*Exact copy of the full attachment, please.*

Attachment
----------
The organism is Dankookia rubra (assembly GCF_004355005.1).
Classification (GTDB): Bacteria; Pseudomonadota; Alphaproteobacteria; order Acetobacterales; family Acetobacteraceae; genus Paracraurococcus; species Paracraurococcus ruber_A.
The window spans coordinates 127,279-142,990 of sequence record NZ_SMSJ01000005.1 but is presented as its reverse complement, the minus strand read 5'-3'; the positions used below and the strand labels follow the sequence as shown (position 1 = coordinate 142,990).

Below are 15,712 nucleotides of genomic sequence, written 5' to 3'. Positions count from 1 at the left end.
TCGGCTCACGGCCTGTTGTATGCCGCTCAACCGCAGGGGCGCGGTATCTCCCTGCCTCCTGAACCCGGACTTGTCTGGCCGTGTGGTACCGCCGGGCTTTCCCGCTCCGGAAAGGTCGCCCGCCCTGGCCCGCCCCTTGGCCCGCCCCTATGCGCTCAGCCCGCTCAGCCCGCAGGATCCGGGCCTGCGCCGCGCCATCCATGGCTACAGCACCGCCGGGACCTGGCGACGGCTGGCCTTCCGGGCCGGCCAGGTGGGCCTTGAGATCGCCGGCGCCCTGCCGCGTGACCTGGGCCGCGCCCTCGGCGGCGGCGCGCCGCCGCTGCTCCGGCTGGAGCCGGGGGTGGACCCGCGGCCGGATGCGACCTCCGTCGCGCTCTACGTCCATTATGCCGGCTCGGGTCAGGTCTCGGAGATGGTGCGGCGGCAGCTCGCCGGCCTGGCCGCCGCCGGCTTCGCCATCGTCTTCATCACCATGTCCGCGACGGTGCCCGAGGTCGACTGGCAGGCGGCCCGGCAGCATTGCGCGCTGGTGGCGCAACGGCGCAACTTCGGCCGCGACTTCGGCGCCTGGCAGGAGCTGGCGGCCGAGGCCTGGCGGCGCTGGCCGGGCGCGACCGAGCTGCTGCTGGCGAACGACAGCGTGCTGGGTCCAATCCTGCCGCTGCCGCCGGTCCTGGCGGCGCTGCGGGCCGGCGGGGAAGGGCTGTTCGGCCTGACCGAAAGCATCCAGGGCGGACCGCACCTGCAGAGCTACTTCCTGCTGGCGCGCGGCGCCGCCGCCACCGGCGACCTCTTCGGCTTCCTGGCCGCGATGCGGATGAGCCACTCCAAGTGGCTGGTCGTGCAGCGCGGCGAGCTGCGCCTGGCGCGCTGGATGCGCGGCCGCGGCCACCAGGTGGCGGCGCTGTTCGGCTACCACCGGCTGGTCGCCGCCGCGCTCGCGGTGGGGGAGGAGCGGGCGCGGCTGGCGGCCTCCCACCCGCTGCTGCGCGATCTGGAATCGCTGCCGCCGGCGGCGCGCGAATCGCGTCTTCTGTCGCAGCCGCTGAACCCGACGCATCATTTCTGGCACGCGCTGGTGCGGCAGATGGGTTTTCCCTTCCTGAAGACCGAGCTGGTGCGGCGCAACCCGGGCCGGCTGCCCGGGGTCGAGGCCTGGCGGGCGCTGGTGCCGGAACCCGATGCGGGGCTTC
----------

The organism is Dankookia rubra (assembly GCF_004355005.1).
Classification (GTDB): Bacteria; Pseudomonadota; Alphaproteobacteria; order Acetobacterales; family Acetobacteraceae; genus Paracraurococcus; species Paracraurococcus ruber_A.
The window spans coordinates 127,279-142,990 of sequence record NZ_SMSJ01000005.1 but is presented as its reverse complement, the minus strand read 5'-3'; the positions used below and the strand labels follow the sequence as shown (position 1 = coordinate 142,990).

Below are 15,712 nucleotides of genomic sequence, written 5' to 3'. Positions count from 1 at the left end.
TCGGCTCACGGCCTGTTGTATGCCGCTCAACCGCAGGGGCGCGGTATCTCCCTGCCTCCTGAACCCGGACTTGTCTGGCCGTGTGGTACCGCCGGGCTTTCCCGCTCCGGAAAGGTCGCCCGCCCTGGCCCGCCCCTTGGCCCGCCCCTATGCGCTCAGCCCGCTCAGCCCGCAGGATCCGGGCCTGCGCCGCGCCATCCATGGCTACAGCACCGCCGGGACCTGGCGACGGCTGGCCTTCCGGGCCGGCCAGGTGGGCCTTGAGATCGCCGGCGCCCTGCCGCGTGACCTGGGCCGCGCCCTCGGCGGCGGCGCGCCGCCGCTGCTCCGGCTGGAGCCGGGGGTGGACCCGCGGCCGGATGCGACCTCCGTCGCGCTCTACGTCCATTATGCCGGCTCGGGTCAGGTCTCGGAGATGGTGCGGCGGCAGCTCGCCGGCCTGGCCGCCGCCGGCTTCGCCATCGTCTTCATCACCATGTCCGCGACGGTGCCCGAGGTCGACTGGCAGGCGGCCCGGCAGCATTGCGCGCTGGTGGCGCAACGGCGCAACTTCGGCCGCGACTTCGGCGCCTGGCAGGAGCTGGCGGCCGAGGCCTGGCGGCGCTGGCCGGGCGCGACCGAGCTGCTGCTGGCGAACGACAGCGTGCTGGGTCCAATCCTGCCGCTGCCGCCGGTCCTGGCGGCGCTGCGGGCCGGCGGGGAAGGGCTGTTCGGCCTGACCGAAAGCATCCAGGGCGGACCGCACCTGCAGAGCTACTTCCTGCTGGCGCGCGGCGCCGCCGCCACCGGCGACCTCTTCGGCTTCCTGGCCGCGATGCGGATGAGCCACTCCAAGTGGCTGGTCGTGCAGCGCGGCGAGCTGCGCCTGGCGCGCTGGATGCGCGGCCGCGGCCACCAGGTGGCGGCGCTGTTCGGCTACCACCGGCTGGTCGCCGCCGCGCTCGCGGTGGGGGAGGAGCGGGCGCGGCTGGCGGCCTCCCACCCGCTGCTGCGCGATCTGGAATCGCTGCCGCCGGCGGCGCGCGAATCGCGTCTTCTGTCGCAGCCGCTGAACCCGACGCATCATTTCTGGCACGCGCTGGTGCGGCAGATGGGTTTTCCCTTCCTGAAGACCGAGCTGGTGCGGCGCAACCCGGGCCGGCTGCCCGGGGTCGAGGCCTGGCGGGCGCTGGTGCCGGAACCCGATGCGGGGCTTC